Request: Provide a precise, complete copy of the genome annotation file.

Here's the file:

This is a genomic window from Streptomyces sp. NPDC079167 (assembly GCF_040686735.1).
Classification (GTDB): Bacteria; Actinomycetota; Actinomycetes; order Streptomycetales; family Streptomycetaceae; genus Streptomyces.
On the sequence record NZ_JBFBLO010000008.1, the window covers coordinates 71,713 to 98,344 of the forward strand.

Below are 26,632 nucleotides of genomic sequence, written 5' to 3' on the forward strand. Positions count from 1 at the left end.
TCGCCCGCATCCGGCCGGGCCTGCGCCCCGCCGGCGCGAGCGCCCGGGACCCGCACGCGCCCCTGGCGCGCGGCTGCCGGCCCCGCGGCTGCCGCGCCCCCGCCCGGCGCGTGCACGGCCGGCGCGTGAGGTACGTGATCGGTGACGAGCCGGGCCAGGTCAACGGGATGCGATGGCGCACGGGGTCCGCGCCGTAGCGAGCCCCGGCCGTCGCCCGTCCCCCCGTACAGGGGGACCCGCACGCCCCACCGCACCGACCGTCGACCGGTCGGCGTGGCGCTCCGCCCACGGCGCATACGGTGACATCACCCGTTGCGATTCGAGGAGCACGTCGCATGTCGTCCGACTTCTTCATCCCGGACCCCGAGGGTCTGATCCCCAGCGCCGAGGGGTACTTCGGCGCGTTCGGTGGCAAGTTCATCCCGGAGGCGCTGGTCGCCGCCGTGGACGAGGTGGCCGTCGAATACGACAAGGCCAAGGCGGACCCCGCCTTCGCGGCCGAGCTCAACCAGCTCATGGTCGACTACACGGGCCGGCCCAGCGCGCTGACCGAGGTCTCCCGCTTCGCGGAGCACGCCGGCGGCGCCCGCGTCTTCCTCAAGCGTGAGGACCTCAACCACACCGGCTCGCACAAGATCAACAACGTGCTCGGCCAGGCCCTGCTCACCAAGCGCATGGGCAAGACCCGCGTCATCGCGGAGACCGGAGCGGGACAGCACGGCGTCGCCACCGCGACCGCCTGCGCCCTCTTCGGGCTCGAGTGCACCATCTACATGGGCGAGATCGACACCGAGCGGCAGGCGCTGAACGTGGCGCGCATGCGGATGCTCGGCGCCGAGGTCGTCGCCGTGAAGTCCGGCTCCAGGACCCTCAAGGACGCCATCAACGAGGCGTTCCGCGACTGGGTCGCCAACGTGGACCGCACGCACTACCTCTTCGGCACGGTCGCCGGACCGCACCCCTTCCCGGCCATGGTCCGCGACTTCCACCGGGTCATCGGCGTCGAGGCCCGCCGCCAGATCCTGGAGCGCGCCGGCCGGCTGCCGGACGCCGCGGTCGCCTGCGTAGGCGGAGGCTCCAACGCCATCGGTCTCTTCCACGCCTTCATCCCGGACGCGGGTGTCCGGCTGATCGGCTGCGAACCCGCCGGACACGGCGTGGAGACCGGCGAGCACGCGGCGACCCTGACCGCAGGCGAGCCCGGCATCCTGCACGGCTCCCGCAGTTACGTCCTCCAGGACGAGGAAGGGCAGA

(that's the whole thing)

This is a genomic window from Streptomyces sp. NPDC079167 (assembly GCF_040686735.1).
Classification (GTDB): Bacteria; Actinomycetota; Actinomycetes; order Streptomycetales; family Streptomycetaceae; genus Streptomyces.
On the sequence record NZ_JBFBLO010000008.1, the window covers coordinates 71,713 to 98,344 of the forward strand.

Below are 26,632 nucleotides of genomic sequence, written 5' to 3' on the forward strand. Positions count from 1 at the left end.
TCGCCCGCATCCGGCCGGGCCTGCGCCCCGCCGGCGCGAGCGCCCGGGACCCGCACGCGCCCCTGGCGCGCGGCTGCCGGCCCCGCGGCTGCCGCGCCCCCGCCCGGCGCGTGCACGGCCGGCGCGTGAGGTACGTGATCGGTGACGAGCCGGGCCAGGTCAACGGGATGCGATGGCGCACGGGGTCCGCGCCGTAGCGAGCCCCGGCCGTCGCCCGTCCCCCCGTACAGGGGGACCCGCACGCCCCACCGCACCGACCGTCGACCGGTCGGCGTGGCGCTCCGCCCACGGCGCATACGGTGACATCACCCGTTGCGATTCGAGGAGCACGTCGCATGTCGTCCGACTTCTTCATCCCGGACCCCGAGGGTCTGATCCCCAGCGCCGAGGGGTACTTCGGCGCGTTCGGTGGCAAGTTCATCCCGGAGGCGCTGGTCGCCGCCGTGGACGAGGTGGCCGTCGAATACGACAAGGCCAAGGCGGACCCCGCCTTCGCGGCCGAGCTCAACCAGCTCATGGTCGACTACACGGGCCGGCCCAGCGCGCTGACCGAGGTCTCCCGCTTCGCGGAGCACGCCGGCGGCGCCCGCGTCTTCCTCAAGCGTGAGGACCTCAACCACACCGGCTCGCACAAGATCAACAACGTGCTCGGCCAGGCCCTGCTCACCAAGCGCATGGGCAAGACCCGCGTCATCGCGGAGACCGGAGCGGGACAGCACGGCGTCGCCACCGCGACCGCCTGCGCCCTCTTCGGGCTCGAGTGCACCATCTACATGGGCGAGATCGACACCGAGCGGCAGGCGCTGAACGTGGCGCGCATGCGGATGCTCGGCGCCGAGGTCGTCGCCGTGAAGTCCGGCTCCAGGACCCTCAAGGACGCCATCAACGAGGCGTTCCGCGACTGGGTCGCCAACGTGGACCGCACGCACTACCTCTTCGGCACGGTCGCCGGACCGCACCCCTTCCCGGCCATGGTCCGCGACTTCCACCGGGTCATCGGCGTCGAGGCCCGCCGCCAGATCCTGGAGCGCGCCGGCCGGCTGCCGGACGCCGCGGTCGCCTGCGTAGGCGGAGGCTCCAACGCCATCGGTCTCTTCCACGCCTTCATCCCGGACGCGGGTGTCCGGCTGATCGGCTGCGAACCCGCCGGACACGGCGTGGAGACCGGCGAGCACGCGGCGACCCTGACCGCAGGCGAGCCCGGCATCCTGCACGGCTCCCGCAGTTACGTCCTCCAGGACGAGGAAGGGCAGA